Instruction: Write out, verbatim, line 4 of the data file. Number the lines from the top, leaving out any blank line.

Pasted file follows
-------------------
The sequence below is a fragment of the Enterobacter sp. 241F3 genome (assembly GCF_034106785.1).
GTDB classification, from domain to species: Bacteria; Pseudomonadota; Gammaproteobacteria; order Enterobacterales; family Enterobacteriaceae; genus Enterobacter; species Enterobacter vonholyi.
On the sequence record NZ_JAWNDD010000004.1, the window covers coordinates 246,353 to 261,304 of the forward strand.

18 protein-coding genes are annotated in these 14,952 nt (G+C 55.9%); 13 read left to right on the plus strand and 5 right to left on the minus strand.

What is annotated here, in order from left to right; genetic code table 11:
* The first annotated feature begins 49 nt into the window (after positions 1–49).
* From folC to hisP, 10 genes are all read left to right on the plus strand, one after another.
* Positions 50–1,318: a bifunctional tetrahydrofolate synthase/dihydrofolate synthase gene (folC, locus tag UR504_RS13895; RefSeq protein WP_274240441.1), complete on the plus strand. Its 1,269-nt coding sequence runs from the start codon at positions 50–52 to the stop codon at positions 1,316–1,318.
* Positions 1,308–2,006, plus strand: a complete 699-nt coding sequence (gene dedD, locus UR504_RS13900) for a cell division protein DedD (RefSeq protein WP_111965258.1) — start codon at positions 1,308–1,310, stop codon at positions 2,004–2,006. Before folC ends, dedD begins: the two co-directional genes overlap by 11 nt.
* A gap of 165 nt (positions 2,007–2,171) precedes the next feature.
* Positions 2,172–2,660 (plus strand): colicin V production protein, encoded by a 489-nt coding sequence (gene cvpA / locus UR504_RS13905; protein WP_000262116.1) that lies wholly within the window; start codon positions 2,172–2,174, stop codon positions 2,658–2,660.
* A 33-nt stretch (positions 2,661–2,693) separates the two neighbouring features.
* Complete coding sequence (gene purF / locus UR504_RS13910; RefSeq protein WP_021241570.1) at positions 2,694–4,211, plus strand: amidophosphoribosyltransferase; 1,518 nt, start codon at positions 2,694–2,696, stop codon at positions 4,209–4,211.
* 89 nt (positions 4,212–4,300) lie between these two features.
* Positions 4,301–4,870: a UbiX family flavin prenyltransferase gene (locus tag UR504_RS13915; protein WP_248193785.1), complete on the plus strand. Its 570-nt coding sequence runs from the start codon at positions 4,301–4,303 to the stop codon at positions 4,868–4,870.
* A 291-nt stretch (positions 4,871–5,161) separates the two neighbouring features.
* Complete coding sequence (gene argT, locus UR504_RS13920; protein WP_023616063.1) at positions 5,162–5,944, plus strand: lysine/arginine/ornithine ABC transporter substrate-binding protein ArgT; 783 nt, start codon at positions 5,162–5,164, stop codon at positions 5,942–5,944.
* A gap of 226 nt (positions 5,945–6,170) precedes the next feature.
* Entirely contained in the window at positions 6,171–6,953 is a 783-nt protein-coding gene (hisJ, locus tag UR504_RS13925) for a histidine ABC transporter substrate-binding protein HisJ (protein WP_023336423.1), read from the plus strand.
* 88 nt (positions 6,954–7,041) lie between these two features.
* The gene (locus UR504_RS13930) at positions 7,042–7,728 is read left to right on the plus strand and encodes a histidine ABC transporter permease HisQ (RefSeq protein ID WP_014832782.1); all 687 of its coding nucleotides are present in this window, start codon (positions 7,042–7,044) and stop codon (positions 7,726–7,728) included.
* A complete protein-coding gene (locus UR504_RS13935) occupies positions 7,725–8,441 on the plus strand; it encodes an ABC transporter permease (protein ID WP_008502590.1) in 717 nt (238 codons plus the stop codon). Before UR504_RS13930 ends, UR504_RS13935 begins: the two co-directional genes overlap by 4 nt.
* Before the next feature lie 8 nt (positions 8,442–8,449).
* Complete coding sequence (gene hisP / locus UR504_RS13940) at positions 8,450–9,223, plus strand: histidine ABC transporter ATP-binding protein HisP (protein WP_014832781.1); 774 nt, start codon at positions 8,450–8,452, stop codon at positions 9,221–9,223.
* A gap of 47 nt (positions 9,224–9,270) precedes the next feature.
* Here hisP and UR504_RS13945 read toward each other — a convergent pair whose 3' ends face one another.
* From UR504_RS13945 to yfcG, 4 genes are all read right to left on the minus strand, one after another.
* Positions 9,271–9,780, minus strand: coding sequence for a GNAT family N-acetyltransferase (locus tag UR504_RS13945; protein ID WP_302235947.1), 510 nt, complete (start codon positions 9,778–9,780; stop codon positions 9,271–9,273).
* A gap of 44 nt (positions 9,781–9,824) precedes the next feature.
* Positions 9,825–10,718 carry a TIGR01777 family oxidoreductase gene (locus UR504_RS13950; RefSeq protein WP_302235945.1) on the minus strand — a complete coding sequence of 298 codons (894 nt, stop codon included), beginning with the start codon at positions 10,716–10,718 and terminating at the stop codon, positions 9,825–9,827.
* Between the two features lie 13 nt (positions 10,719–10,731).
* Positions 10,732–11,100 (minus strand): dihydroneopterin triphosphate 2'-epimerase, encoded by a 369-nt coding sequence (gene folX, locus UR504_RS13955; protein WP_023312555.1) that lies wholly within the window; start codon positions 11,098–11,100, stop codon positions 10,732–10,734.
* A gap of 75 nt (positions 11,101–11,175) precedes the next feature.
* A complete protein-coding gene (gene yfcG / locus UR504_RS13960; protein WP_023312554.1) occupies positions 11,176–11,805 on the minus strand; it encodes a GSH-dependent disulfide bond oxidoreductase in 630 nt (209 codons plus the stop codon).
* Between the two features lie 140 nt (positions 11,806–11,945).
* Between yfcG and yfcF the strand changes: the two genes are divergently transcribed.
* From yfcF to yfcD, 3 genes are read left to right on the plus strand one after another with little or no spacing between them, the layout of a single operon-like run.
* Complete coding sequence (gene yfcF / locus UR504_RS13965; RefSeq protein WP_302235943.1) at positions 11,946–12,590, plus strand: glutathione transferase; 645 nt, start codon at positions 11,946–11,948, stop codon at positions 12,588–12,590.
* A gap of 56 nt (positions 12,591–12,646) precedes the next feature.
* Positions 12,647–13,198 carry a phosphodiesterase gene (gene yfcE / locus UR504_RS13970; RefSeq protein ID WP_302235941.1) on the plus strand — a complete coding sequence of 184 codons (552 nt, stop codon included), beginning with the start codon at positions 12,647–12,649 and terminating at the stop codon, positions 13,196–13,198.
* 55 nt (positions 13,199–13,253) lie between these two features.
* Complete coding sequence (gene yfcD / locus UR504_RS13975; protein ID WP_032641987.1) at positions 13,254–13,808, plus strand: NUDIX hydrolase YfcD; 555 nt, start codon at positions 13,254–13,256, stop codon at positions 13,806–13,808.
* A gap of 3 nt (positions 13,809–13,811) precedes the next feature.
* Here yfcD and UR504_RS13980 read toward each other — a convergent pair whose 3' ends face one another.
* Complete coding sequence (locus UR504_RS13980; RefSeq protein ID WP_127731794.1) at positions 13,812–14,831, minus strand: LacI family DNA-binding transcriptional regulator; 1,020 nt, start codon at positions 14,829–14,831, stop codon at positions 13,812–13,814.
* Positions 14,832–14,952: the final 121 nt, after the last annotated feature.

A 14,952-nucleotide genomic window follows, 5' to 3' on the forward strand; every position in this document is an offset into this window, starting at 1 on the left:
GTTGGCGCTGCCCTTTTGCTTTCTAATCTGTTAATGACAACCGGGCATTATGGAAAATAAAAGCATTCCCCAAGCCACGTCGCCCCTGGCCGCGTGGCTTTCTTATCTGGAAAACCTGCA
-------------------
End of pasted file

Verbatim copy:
18 protein-coding genes are annotated in these 14,952 nt (G+C 55.9%); 13 read left to right on the plus strand and 5 right to left on the minus strand.